CNEHJ has a Nurses’ WATER TEAM that is helping to educate and engage nurses about health concerns related to water.
Nurses Recognize the Importance of Protecting all our Water
As nurses we know that the human body is about 60 – 70% water. All life requires water to live.
In many indigenous cultures water is a sacred element. And yet… we have been desecrating our water for a long time now – our streams and rivers, our lakes and oceans, and, in turn, our bodies. It is estimated that 1 million people in California do not have access to healthy drinking water.
The California EPA (CalEPA) is responsible for regulating water.
In California, similarly to air quality, the California EPA (CalEPA) is responsible for regulating water and it does this through the California Water Board and regional agencies.
There are two major statutes that apply to our water – the Clean Water Act, which protects our surface and groundwaters and regulates discharges of pollution into US waters and the Safe Drinking Water Act which specifically applies to drinking water. Note: the regulatory measurement for chemicals in our drinking water is called the Maximum Contaminant Level or MCL.
Graphic from the Pacific Institute:
Accessing Information About Your Drinking Water
If you purchase your household water from a public or private water supplier, you have the right to see the results of the tests they perform on 90 plus chemicals, characteristics, and categories. By law, your water company must provide this information to you in the form of a “Consumer Confidence Report”. They will often include it once a year in your water bill.
The CA Office of Environmental Health Hazard Assessment has created a program on Human Right to Water Program and its associated data tool. with which you can find out about your water quality, quantity, and cost.
There is a new family of contaminants of concern in drinking water in surface waters around the state and country – PFAS (per- and polyfluoroalkyl substance). This family of chemicals were developed into stain-resisting products (included in many furniture fabrics and carpeting), grease-resistant products (used to coat to-go containers and other products), and non-stick products (pots and pans and other products). There are over 4,700 chemicals in this family. AND there are a wide range of significant health effects associated with PFAS, see the graphic below:
PFAS are Found in a Wide Range of Everyday Products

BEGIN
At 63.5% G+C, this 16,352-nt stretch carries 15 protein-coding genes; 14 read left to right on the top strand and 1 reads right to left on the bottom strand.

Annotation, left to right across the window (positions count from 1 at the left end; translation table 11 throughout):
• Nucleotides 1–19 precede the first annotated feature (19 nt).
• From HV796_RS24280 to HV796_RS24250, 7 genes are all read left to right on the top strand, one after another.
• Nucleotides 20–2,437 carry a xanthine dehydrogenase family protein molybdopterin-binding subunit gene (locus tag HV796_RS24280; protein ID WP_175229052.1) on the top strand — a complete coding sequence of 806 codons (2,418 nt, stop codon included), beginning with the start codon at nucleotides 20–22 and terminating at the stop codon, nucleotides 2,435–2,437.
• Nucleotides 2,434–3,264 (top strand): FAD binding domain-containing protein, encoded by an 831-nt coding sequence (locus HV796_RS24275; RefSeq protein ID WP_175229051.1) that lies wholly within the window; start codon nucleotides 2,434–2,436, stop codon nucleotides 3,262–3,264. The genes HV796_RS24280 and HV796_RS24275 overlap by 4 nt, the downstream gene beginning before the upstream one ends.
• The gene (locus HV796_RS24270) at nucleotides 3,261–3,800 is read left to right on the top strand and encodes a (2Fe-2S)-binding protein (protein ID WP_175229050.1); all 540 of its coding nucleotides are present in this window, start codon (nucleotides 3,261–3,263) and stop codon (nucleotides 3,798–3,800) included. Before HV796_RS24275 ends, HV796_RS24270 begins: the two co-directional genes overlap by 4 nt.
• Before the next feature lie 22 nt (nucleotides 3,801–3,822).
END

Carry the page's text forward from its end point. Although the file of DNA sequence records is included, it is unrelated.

There are no federal or state regulations for PFAS in drinking water.
We are awash in these “forever chemicals”, as they have become known, because they do not break down and remain toxic. Water is an important exposure pathway, but there are others as noted in the graphic below:
All states are required to assess their water bodies every two years and develop a plan to address harmful contamination.
As nurses, we should be aware of the results of the state’s water assessments as they pertain to the communities we serve.
Lead is an element that is both naturally occurring in some California water and can be a contaminant caused by leaded pipes and lead solder on pipes. CalEPA has a program with the California Department of Education to assess and address lead in schools. For more California information and resources about lead poisoning specifically for health professionals, see here.
Arsenic is an element that is toxic. Like lead, it is naturally occurring in California’s drinking water. Contamination from arsenic also comes from mining sites, manufacturing processes, and agricultural sources. Arsenic is a known carcinogen and is associated with a range of human cancers – liver, bladder, kidney, lungs, and skin. There are a number of non-cancer health risks, as well, including skin problems, hemopoietic problems, arrhythmias, and peripheral nerve damage. In the map below, the red dots show places where groundwater testing resulted in levels about the Maximum Contaminant Levels. The groundwater locations were places where well-water was obtained.
There is a wide range of ways in which pharmaceuticals are entering our drinking water sources including from treated and untreated domestic sewage in which human excrement and urine contains pharmaceuticals. The US Geologic Services has measured steroids, antibiotics, prescribed hormones, and an array of prescription and non-prescription drugs in waterways throughout the US. Veterinary use of antibiotics for meat animals and poultry has significantly increased the amount of antibiotics present in waterways and the associated development of antibiotic-resistant organisms. For more specific information about pharmaceutical waste in CA water, see the CA Department of Toxic Substance’s page on Pharmaceuticals.
Practice Green Health, a non-profit organization dedicated to improving environmental health and sustainability in hospitals has created a 10-Step Blueprint for Managing Pharmaceutical Waste in Healthcare Facilities.